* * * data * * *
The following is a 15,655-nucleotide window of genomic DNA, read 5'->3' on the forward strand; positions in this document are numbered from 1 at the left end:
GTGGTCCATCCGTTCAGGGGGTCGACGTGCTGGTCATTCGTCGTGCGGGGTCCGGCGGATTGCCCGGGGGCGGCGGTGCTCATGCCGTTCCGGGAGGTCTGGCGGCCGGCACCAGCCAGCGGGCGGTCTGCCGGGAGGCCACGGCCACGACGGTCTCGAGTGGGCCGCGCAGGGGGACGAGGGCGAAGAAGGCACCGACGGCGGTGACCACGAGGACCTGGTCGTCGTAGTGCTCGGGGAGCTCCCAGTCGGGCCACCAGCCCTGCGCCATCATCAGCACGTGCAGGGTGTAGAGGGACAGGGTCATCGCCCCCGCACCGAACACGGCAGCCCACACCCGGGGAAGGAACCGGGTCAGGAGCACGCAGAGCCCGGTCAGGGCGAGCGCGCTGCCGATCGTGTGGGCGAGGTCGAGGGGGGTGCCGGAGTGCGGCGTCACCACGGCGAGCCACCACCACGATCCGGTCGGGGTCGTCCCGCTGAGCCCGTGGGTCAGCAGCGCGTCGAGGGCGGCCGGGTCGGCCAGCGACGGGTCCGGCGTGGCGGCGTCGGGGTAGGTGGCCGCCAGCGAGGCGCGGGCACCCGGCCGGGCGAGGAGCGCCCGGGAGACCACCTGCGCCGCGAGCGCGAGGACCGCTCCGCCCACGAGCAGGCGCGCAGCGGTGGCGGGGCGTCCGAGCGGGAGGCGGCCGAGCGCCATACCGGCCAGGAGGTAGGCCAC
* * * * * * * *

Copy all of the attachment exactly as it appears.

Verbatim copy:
The following is a 15,655-nucleotide window of genomic DNA, read 5'->3' on the forward strand; positions in this document are numbered from 1 at the left end:
GTGGTCCATCCGTTCAGGGGGTCGACGTGCTGGTCATTCGTCGTGCGGGGTCCGGCGGATTGCCCGGGGGCGGCGGTGCTCATGCCGTTCCGGGAGGTCTGGCGGCCGGCACCAGCCAGCGGGCGGTCTGCCGGGAGGCCACGGCCACGACGGTCTCGAGTGGGCCGCGCAGGGGGACGAGGGCGAAGAAGGCACCGACGGCGGTGACCACGAGGACCTGGTCGTCGTAGTGCTCGGGGAGCTCCCAGTCGGGCCACCAGCCCTGCGCCATCATCAGCACGTGCAGGGTGTAGAGGGACAGGGTCATCGCCCCCGCACCGAACACGGCAGCCCACACCCGGGGAAGGAACCGGGTCAGGAGCACGCAGAGCCCGGTCAGGGCGAGCGCGCTGCCGATCGTGTGGGCGAGGTCGAGGGGGGTGCCGGAGTGCGGCGTCACCACGGCGAGCCACCACCACGATCCGGTCGGGGTCGTCCCGCTGAGCCCGTGGGTCAGCAGCGCGTCGAGGGCGGCCGGGTCGGCCAGCGACGGGTCCGGCGTGGCGGCGTCGGGGTAGGTGGCCGCCAGCGAGGCGCGGGCACCCGGCCGGGCGAGGAGCGCCCGGGAGACCACCTGCGCCGCGAGCGCGAGGACCGCTCCGCCCACGAGCAGGCGCGCAGCGGTGGCGGGGCGTCCGAGCGGGAGGCGGCCGAGCGCCATACCGGCCAGGAGGTAGGCCAC